The book reviews from the July 2007 issue of the William & Mary Quarterly aren’t online yet, so you’ll have to take my word for it that Barry Levy of the University of Massachusetts at Amherst says:
J. L. Bell persuasively analyzes the central role that independent children played in patriotic Boston mobs before the Revolution.That’s in response to my article “From Saucy Boys to Sons of Liberty: Politicizing Youth in Pre-Revolutionary Boston,” in Children in Colonial America, a book of essays and readings assembled by James Marten for New York University Press. It appears in Prof. Levy’s review of that book alongside Emmy E. Werner’s In Pursuit of Liberty: Coming of Age in the American Revolution, from Greenwood Press.
[ADDENDUM: Levy’s review is now available for downloading from this page.]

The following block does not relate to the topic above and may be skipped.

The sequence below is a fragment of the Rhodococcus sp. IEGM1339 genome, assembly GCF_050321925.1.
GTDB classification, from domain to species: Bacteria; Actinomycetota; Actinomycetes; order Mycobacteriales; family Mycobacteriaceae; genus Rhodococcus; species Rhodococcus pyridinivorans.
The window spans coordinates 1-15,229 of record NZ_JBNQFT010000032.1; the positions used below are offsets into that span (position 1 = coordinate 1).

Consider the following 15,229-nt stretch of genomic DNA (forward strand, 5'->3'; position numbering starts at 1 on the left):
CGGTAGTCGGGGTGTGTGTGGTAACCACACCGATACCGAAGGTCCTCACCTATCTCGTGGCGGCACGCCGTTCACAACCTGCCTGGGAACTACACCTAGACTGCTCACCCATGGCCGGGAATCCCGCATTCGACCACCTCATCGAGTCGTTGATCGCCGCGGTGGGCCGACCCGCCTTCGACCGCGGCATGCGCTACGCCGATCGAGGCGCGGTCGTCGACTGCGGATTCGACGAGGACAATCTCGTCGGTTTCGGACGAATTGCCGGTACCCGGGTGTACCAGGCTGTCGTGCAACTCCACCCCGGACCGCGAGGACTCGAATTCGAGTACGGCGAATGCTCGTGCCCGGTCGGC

Back in 2002 I corresponded with Dr. Werner about sources on children at the Tea Party and Lexington and Concord, and I look forward to seeing what she’s chosen to discuss as part of her theme of psychological resilience.
Alas, a peek on Google Books indicates Werner fell for the “Dorothy Dudley” diary of Cambridge in 1775-76, actually composed one hundred years later by Mary Williams Greely and published as Theatrum Majorum: The Cambridge of 1776. Mary Beth Norton discussed this source in a 1976 letter to the William & Mary Quarterly and a 1998 Journal of Women’s History article titled “Getting to the Source: Hetty Shepard, Dorothy Dudley, and Other Fictional Colonial Women I Have Come to Know Altogether Too Well.” One of the giveaways that the “Dudley” diary is fictional is that it spends too much space on political and military developments that a teenage girl wouldn’t have been privy to, and too little space on her personal life. That could limit the damage to Werner’s conclusions if she’s used the “Dudley” account simply to move events along rather than to discuss a girl’s response to them.
On Friday morning, I’ll take my “From Saucy Boys to Sons of Liberty” show on the road to the Paul Revere House, where I’ll lead a workshop for elementary-school teachers. My two biggest challenges will be boiling down my material and getting up early.